At TechCabal’s Future of Commerce event on September 23, a panel was set up to discuss how mobile money has changed payments and business in Africa. There, TechCabal staff writer and panel host Damilare Dosunmu asked Fawzia Ali-Kimanthi, Safaricom’s acting chief consumer business officer, what would happen to the East African mobile money market if Wave, which has shaken up the mobile money market in francophone Africa with its cheap services, started competing with Safaricom’s M-PESA, which can be very expensive.
Ali-Kimanthi laughed. The problem was in the question. M-PESA is the dominant player in the mobile money market in Kenya. It is responsible for 98% of all mobile money transactions in a population of over 53 million that is moving toward a cashless society. But what will happen if they compete with a non-regional rival offering a more affordable alternative?
Ali-Kimanthi responded to the question by promising Kenyans that M-PESA is working to reduce the cost of mobile money credit services. In response to a possible Wave entry, she stated that M-PESA is willing to face large competitors because it will help them innovate and improve their products.
The growth of mobile money in Africa has reached new heights thanks to companies like M-PESA, Wave, and MTN, which are relatively new to the market.
Nearly 70% of the $1 trillion that has been moved around the world through mobile money so far has been done in sub-Saharan Africa. The region processed $697.7 billion in payments, a 40% increase from the previous year. This is much more than East Asia ($156.3 billion) and South Asia ($156.3 billion), the regions with the most mobile money users.
Although it is encouraging to see this growth, the benefits of expanding mobile money in Africa go well beyond the ability to make payments. In Africa, mobile money is doing what traditional banks haven’t been able to do in the decades they’ve been around: getting people to embrace the digital life and sign up for digital financial services, even if they don’t have much money or education.
This lifestyle change still affects the continent in many ways, one of which is how well small businesses work. A pro-digital business environment has been created in the local African setting due to the widespread adoption of digitised mobile payment systems, making it possible for smaller businesses to conduct transactions with their customers more quickly.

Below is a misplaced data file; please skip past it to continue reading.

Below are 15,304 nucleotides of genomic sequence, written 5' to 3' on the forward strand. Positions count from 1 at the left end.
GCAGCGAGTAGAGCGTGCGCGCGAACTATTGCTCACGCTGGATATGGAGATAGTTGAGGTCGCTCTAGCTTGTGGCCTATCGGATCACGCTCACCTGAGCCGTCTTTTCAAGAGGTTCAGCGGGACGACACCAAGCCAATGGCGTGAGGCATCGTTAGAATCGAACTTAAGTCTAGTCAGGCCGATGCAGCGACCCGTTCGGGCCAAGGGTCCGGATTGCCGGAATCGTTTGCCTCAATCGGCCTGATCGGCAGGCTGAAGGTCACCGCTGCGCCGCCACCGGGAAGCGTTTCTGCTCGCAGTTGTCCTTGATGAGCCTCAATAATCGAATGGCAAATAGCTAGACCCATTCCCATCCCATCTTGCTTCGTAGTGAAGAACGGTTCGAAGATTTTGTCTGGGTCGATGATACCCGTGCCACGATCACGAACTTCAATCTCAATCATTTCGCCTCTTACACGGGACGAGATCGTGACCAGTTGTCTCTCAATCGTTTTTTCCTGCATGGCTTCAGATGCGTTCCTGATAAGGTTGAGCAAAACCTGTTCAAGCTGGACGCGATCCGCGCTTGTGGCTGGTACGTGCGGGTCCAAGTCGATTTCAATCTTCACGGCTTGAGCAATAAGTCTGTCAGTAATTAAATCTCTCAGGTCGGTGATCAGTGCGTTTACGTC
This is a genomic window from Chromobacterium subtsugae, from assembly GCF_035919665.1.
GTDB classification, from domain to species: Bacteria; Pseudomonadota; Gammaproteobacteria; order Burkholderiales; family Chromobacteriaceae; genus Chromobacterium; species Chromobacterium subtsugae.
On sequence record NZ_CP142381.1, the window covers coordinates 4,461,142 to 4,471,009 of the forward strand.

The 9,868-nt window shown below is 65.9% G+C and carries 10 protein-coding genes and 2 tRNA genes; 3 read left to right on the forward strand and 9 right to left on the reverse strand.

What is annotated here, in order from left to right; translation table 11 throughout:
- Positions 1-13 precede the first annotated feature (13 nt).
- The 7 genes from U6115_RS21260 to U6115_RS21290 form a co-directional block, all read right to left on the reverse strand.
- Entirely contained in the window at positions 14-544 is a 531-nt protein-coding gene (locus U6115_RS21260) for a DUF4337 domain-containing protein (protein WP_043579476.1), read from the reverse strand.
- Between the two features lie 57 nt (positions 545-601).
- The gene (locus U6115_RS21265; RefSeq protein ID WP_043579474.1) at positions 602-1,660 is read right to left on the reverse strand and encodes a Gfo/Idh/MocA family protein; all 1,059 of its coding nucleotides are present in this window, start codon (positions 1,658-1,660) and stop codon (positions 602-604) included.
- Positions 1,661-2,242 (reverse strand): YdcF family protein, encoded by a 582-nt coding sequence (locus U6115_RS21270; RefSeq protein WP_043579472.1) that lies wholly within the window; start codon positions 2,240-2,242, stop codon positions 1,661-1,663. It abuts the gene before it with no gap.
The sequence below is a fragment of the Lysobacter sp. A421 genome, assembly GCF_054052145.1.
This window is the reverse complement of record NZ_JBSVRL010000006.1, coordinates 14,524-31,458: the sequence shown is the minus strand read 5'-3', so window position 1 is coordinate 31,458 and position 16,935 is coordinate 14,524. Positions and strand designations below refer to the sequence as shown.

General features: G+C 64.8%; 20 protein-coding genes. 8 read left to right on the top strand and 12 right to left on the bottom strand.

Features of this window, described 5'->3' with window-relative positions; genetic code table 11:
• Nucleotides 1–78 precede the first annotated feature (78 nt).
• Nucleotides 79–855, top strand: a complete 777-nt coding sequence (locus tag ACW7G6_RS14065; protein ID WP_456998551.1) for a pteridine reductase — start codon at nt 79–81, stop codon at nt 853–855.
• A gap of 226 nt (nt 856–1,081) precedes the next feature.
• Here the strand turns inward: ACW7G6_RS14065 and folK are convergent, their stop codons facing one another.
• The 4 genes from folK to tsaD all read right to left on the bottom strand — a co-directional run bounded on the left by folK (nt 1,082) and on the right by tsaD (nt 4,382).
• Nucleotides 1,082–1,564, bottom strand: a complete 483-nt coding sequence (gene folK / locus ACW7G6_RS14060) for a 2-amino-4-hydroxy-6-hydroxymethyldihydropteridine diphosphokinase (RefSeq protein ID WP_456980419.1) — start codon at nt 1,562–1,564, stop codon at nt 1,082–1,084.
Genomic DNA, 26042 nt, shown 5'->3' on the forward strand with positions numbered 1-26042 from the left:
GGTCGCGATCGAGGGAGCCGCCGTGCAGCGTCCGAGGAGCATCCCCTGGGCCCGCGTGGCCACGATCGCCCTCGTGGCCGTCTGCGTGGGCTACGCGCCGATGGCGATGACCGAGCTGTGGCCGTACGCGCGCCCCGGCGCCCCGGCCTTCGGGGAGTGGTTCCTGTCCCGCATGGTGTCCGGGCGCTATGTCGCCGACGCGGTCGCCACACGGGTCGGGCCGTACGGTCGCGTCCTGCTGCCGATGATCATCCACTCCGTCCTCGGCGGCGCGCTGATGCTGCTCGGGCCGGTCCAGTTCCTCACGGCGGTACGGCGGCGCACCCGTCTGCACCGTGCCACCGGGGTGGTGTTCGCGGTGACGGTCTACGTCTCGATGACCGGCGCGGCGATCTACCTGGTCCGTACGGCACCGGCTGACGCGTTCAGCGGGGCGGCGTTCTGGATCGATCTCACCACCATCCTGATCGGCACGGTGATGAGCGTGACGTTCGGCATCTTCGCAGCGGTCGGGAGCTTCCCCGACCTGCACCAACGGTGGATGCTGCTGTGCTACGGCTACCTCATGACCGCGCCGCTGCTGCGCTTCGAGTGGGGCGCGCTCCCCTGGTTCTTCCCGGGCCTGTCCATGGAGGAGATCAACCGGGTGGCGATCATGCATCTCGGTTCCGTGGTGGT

A report by GSMA that looked at the global use of mobile money said, “Cash-in, cash-out, and person-to-person (P2P) payments still make up the bulk of value, but thanks to mobile money, more people in LMICs [low and middle-income countries] are living increasingly digital lives.”
Is it possible that Nigeria is the starting point for a mobile money revolution across Africa?
According to the previously mentioned GSMA report, mobile money penetration will increase in countries where mobile money operations are still in their infancy, such as Nigeria (where telcos are just starting to venture into mobile money services) and Ethiopia (where M-Pesa recently got licensed to operate).
Nika Naghavi, the executive director of mobile network operators at MFS Africa and was also on the FOC panel, agreed with GSMA that mobile money operations could increase in Nigeria. She says that the next big thing in mobile money on the African continent is for telcos like MTN and Airtel to enter the Nigerian mobile money market.
She claims that “when mobile money is used in Nigeria through Airtel and MTN, it would revolutionise the landscape and bring new services and partnerships’ ‘ to the country.
While Nigeria’s payment industry has thrived, few leading players are banking the unbanked long-term, even though Nigeria has the continent’s largest unbanked population. “This is where mobile money’s convenience comes into play,” she continued.
Naghavi’s argument focused on that 60% of Nigerians who don’t have bank accounts already use mobile phones and are connected to big telcos. Also, MTN and Airtel have been in the West African country for a long enough time to know much about how their users act.